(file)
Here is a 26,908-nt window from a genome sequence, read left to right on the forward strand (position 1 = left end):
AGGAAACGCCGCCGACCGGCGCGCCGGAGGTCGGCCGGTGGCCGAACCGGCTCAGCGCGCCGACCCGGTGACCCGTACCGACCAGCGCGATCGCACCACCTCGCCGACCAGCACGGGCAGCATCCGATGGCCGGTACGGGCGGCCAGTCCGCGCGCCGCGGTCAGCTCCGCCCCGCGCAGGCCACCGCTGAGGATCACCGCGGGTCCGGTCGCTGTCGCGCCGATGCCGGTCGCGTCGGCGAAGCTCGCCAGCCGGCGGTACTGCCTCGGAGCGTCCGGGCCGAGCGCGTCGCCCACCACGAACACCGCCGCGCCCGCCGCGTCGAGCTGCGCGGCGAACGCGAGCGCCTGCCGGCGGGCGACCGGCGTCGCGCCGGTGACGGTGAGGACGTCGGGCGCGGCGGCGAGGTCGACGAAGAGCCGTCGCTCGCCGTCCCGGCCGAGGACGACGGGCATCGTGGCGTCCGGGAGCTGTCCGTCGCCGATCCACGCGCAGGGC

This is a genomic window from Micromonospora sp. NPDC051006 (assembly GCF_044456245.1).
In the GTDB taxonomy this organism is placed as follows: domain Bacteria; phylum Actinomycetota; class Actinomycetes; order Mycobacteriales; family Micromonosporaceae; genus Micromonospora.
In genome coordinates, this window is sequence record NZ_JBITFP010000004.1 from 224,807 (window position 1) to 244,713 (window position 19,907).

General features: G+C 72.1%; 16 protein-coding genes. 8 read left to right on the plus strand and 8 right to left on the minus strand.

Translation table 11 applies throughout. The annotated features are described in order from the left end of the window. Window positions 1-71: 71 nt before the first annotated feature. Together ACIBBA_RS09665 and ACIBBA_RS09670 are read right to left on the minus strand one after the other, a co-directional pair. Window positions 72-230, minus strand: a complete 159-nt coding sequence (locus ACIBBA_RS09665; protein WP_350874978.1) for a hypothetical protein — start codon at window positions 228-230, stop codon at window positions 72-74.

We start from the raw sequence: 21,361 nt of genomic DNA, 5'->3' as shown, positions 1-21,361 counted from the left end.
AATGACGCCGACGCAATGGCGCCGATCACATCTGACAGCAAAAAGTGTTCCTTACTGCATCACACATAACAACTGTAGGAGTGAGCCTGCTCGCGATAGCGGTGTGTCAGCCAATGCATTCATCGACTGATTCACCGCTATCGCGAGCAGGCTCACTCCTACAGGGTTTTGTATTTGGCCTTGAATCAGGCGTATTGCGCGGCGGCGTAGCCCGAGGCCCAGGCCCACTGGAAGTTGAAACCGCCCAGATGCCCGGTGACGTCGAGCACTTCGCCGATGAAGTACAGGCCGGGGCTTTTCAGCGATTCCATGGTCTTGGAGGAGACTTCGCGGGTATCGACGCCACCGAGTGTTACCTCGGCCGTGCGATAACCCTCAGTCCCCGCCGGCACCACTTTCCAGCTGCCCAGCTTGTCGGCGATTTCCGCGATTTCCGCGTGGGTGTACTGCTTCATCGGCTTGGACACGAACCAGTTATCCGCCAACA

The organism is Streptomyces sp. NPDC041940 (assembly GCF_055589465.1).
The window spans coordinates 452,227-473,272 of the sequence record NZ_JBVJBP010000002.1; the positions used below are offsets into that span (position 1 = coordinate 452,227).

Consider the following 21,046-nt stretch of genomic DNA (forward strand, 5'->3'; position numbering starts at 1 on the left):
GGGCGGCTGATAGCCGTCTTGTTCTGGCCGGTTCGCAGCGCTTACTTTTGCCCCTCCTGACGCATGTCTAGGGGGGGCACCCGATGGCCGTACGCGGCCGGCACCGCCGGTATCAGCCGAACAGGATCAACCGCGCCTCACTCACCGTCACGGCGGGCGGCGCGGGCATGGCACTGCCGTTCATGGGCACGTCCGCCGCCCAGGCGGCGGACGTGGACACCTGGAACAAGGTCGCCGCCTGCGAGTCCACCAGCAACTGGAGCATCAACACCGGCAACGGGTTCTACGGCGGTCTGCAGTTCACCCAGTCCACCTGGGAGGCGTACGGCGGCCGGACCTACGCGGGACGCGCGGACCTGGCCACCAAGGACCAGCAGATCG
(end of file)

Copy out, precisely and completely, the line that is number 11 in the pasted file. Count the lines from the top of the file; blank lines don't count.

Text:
The window spans coordinates 452,227-473,272 of the sequence record NZ_JBVJBP010000002.1; the positions used below are offsets into that span (position 1 = coordinate 452,227).